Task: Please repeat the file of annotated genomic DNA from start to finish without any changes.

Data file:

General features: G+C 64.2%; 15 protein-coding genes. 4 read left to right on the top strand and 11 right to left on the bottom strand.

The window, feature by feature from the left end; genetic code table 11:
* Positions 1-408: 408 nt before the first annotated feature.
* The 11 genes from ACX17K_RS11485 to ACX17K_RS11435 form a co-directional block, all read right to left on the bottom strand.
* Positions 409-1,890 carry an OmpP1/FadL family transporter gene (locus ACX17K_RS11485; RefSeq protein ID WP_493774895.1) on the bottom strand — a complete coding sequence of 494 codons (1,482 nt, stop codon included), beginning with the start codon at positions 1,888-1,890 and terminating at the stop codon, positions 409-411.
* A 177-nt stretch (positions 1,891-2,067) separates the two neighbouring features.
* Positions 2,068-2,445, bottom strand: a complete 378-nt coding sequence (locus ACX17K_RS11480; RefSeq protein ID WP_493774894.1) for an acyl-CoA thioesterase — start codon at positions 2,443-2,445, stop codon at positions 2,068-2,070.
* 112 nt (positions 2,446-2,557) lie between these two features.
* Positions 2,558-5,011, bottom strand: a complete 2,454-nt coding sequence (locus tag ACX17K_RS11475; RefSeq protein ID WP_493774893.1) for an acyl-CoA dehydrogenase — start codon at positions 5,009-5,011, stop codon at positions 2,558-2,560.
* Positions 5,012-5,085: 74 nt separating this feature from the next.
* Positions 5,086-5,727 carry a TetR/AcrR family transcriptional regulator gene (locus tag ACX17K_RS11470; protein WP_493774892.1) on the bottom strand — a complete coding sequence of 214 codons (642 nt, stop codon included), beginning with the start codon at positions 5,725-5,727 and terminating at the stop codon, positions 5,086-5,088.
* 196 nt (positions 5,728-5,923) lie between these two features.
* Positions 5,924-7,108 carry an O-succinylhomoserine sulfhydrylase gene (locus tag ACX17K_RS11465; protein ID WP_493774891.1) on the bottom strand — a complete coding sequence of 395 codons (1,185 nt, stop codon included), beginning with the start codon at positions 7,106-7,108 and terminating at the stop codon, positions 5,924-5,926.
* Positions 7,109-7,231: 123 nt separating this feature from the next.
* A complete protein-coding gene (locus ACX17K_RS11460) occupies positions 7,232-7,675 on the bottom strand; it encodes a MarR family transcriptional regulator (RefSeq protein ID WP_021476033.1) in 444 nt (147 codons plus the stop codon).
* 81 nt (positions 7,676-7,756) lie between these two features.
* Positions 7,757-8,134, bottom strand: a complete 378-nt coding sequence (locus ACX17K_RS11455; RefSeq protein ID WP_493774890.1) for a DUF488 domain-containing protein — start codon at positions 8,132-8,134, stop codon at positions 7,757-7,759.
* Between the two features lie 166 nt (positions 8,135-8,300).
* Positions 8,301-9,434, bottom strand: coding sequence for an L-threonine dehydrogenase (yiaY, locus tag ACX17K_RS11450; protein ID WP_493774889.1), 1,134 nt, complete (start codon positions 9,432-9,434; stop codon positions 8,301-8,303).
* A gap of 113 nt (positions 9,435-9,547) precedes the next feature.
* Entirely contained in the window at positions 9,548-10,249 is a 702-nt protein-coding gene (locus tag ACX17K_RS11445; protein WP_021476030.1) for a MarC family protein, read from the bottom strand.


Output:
General features: G+C 64.2%; 15 protein-coding genes. 4 read left to right on the top strand and 11 right to left on the bottom strand.

The window, feature by feature from the left end; genetic code table 11:
* Positions 1-408: 408 nt before the first annotated feature.
* The 11 genes from ACX17K_RS11485 to ACX17K_RS11435 form a co-directional block, all read right to left on the bottom strand.
* Positions 409-1,890 carry an OmpP1/FadL family transporter gene (locus ACX17K_RS11485; RefSeq protein ID WP_493774895.1) on the bottom strand — a complete coding sequence of 494 codons (1,482 nt, stop codon included), beginning with the start codon at positions 1,888-1,890 and terminating at the stop codon, positions 409-411.
* A 177-nt stretch (positions 1,891-2,067) separates the two neighbouring features.
* Positions 2,068-2,445, bottom strand: a complete 378-nt coding sequence (locus ACX17K_RS11480; RefSeq protein ID WP_493774894.1) for an acyl-CoA thioesterase — start codon at positions 2,443-2,445, stop codon at positions 2,068-2,070.
* 112 nt (positions 2,446-2,557) lie between these two features.
* Positions 2,558-5,011, bottom strand: a complete 2,454-nt coding sequence (locus tag ACX17K_RS11475; RefSeq protein ID WP_493774893.1) for an acyl-CoA dehydrogenase — start codon at positions 5,009-5,011, stop codon at positions 2,558-2,560.
* Positions 5,012-5,085: 74 nt separating this feature from the next.
* Positions 5,086-5,727 carry a TetR/AcrR family transcriptional regulator gene (locus tag ACX17K_RS11470; protein WP_493774892.1) on the bottom strand — a complete coding sequence of 214 codons (642 nt, stop codon included), beginning with the start codon at positions 5,725-5,727 and terminating at the stop codon, positions 5,086-5,088.
* 196 nt (positions 5,728-5,923) lie between these two features.
* Positions 5,924-7,108 carry an O-succinylhomoserine sulfhydrylase gene (locus tag ACX17K_RS11465; protein ID WP_493774891.1) on the bottom strand — a complete coding sequence of 395 codons (1,185 nt, stop codon included), beginning with the start codon at positions 7,106-7,108 and terminating at the stop codon, positions 5,924-5,926.
* Positions 7,109-7,231: 123 nt separating this feature from the next.
* A complete protein-coding gene (locus ACX17K_RS11460) occupies positions 7,232-7,675 on the bottom strand; it encodes a MarR family transcriptional regulator (RefSeq protein ID WP_021476033.1) in 444 nt (147 codons plus the stop codon).
* 81 nt (positions 7,676-7,756) lie between these two features.
* Positions 7,757-8,134, bottom strand: a complete 378-nt coding sequence (locus ACX17K_RS11455; RefSeq protein ID WP_493774890.1) for a DUF488 domain-containing protein — start codon at positions 8,132-8,134, stop codon at positions 7,757-7,759.
* Between the two features lie 166 nt (positions 8,135-8,300).
* Positions 8,301-9,434, bottom strand: coding sequence for an L-threonine dehydrogenase (yiaY, locus tag ACX17K_RS11450; protein ID WP_493774889.1), 1,134 nt, complete (start codon positions 9,432-9,434; stop codon positions 8,301-8,303).
* A gap of 113 nt (positions 9,435-9,547) precedes the next feature.
* Entirely contained in the window at positions 9,548-10,249 is a 702-nt protein-coding gene (locus tag ACX17K_RS11445; protein WP_021476030.1) for a MarC family protein, read from the bottom strand.